Although the names of two authors (Arnold and Chiari) were originally linked to the description of malformations at the medullary-spinal junction, Chiari must take most credit for providing a detailed description of this condition.
The cerebellar tonsils lie below the level of the foramen magnum (cerebellar ectopia). This may not produce symptoms.
(in symptomatic patients):
Syringomyelia 1 Hydromyelia J
Hydrocephalus (10%) (occurs less often than Chiari originally described)
Part of the cerebellar vermis, medulla and 4th ventricle extend through the foramen magnum, often to the midcervical region. The lower cranial nerves are stretched and the cervical nerve roots run horizontally or in an upward direction.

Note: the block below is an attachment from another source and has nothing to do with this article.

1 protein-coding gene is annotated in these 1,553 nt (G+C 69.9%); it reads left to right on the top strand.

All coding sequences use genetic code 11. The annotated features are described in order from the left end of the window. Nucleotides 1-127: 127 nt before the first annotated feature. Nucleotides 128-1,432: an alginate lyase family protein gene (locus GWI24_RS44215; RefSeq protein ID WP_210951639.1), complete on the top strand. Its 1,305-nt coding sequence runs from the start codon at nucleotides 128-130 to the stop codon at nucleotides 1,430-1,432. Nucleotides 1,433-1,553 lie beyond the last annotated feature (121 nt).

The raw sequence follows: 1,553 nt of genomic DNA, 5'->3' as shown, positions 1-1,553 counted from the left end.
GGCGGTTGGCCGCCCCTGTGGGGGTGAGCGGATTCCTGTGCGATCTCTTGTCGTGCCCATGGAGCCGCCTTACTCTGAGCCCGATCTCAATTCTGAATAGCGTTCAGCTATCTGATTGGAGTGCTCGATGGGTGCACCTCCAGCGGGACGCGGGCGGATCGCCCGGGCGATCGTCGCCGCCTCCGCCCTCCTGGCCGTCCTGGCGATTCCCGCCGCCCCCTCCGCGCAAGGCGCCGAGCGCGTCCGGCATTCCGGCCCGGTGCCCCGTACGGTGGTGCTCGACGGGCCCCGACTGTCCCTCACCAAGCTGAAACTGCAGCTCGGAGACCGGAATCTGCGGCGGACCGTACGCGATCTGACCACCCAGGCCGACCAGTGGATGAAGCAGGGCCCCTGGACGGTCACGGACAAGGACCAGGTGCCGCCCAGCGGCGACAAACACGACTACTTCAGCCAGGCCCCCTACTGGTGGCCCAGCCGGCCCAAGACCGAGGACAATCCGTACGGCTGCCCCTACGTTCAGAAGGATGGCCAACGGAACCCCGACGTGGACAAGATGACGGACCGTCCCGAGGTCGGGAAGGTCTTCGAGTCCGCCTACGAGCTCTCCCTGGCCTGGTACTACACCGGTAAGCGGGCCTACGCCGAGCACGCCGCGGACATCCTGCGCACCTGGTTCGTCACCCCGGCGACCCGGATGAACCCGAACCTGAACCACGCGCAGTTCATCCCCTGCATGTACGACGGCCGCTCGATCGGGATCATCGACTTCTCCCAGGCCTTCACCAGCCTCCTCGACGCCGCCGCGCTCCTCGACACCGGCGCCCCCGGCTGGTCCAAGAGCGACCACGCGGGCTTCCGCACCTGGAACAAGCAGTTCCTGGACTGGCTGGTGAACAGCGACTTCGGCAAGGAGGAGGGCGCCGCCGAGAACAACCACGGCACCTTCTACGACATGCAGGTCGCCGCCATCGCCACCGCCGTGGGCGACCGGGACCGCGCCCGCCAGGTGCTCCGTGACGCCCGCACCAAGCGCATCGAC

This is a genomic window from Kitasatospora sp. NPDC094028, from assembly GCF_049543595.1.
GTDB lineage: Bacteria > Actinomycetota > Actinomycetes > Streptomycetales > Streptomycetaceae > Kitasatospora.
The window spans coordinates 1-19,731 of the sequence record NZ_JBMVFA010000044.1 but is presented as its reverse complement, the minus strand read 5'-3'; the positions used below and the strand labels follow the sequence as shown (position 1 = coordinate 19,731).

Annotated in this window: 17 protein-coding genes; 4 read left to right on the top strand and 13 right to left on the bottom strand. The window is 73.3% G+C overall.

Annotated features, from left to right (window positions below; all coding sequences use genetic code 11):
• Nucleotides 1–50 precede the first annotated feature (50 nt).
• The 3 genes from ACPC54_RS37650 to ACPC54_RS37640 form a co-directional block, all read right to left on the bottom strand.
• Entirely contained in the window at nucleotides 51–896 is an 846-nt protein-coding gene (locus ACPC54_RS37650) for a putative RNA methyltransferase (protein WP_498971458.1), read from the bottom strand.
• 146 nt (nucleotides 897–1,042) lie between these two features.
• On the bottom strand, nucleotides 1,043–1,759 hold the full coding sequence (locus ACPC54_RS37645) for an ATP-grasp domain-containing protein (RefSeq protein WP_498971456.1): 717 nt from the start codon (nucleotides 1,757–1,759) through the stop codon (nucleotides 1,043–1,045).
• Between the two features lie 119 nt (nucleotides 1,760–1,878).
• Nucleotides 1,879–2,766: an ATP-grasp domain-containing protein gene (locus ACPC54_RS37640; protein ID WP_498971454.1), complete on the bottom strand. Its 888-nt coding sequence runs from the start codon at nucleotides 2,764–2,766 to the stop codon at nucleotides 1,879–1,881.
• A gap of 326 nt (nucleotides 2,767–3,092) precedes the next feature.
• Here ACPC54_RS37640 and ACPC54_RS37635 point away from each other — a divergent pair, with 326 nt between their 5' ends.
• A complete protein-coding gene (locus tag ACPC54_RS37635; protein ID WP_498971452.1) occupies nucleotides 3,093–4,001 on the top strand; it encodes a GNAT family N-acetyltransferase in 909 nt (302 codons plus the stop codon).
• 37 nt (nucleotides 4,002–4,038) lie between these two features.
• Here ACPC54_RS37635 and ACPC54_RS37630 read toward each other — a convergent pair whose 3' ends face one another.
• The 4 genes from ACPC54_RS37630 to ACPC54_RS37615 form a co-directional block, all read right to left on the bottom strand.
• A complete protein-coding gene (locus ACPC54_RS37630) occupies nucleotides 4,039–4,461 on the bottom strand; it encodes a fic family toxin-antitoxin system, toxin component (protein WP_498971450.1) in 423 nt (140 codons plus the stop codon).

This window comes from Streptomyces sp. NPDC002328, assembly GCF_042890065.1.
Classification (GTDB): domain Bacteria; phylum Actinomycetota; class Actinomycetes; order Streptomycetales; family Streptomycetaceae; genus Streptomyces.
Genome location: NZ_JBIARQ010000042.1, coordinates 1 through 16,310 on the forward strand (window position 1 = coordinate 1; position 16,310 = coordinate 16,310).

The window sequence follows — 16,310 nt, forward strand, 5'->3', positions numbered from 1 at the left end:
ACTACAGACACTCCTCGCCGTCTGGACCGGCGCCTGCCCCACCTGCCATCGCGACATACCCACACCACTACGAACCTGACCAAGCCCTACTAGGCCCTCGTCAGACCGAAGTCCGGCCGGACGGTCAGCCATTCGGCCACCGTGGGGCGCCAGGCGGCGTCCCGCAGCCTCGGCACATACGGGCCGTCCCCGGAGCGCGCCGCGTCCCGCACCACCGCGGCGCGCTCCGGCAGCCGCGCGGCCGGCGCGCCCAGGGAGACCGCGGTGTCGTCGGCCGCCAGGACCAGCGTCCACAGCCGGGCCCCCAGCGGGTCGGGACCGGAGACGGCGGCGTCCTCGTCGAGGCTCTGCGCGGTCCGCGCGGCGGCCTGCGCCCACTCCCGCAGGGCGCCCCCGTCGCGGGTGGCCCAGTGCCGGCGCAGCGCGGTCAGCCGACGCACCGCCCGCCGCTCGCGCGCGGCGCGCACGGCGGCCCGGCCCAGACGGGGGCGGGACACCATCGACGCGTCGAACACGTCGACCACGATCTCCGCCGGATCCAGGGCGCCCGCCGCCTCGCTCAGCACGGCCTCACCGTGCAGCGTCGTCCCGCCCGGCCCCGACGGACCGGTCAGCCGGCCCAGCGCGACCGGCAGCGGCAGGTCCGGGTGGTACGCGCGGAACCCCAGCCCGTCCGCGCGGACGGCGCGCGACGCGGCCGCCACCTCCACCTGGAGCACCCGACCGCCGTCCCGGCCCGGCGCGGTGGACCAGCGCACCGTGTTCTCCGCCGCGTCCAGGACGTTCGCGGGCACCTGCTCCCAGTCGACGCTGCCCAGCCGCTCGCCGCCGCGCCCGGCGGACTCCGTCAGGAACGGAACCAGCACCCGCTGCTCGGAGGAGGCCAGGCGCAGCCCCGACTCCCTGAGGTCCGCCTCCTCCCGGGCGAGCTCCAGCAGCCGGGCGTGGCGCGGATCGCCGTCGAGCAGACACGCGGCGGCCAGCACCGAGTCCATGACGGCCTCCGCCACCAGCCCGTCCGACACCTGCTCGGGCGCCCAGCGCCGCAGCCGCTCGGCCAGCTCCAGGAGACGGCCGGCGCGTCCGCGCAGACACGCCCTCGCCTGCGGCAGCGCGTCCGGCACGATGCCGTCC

Part of the cerebellum and medulla lie within a cervico-occipital meningomyelocele.
Cerebellar hypoplasia - best considered as a separate entity.]
Syringomyelia Hydromyelia Spina bifida - meningomyelocele, diastomatomyelia
Cervical fusion (Klippel-Feil) Cranial Hydrocephalus (85%) Aqueduct stenosis and forking Small posterior fossa Basilar impression Fusion of both thalami Fusion of the superior and inferior colliculi Microgyria
Hypoplastic tentorium cerebelli and falx Skull lacuniae - vault thinned or defective Others
Developmental anomalies of the cardiovascular, gastrointestinal and genitourinary systems in 10%
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